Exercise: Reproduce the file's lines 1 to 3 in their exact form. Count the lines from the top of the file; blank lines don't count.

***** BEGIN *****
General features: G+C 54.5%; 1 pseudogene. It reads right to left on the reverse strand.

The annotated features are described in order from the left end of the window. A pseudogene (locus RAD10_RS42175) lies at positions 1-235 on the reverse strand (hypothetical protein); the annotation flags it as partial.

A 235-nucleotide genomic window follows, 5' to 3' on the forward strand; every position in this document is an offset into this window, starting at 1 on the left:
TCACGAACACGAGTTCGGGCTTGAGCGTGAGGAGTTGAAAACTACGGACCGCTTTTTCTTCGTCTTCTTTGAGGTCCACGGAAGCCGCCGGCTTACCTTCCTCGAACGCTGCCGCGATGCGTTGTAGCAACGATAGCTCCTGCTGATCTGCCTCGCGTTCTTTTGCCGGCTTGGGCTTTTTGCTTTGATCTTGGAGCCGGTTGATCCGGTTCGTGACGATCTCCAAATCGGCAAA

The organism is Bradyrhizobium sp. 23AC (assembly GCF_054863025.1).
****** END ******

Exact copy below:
General features: G+C 54.5%; 1 pseudogene. It reads right to left on the reverse strand.

The annotated features are described in order from the left end of the window. A pseudogene (locus RAD10_RS42175) lies at positions 1-235 on the reverse strand (hypothetical protein); the annotation flags it as partial.

A 235-nucleotide genomic window follows, 5' to 3' on the forward strand; every position in this document is an offset into this window, starting at 1 on the left: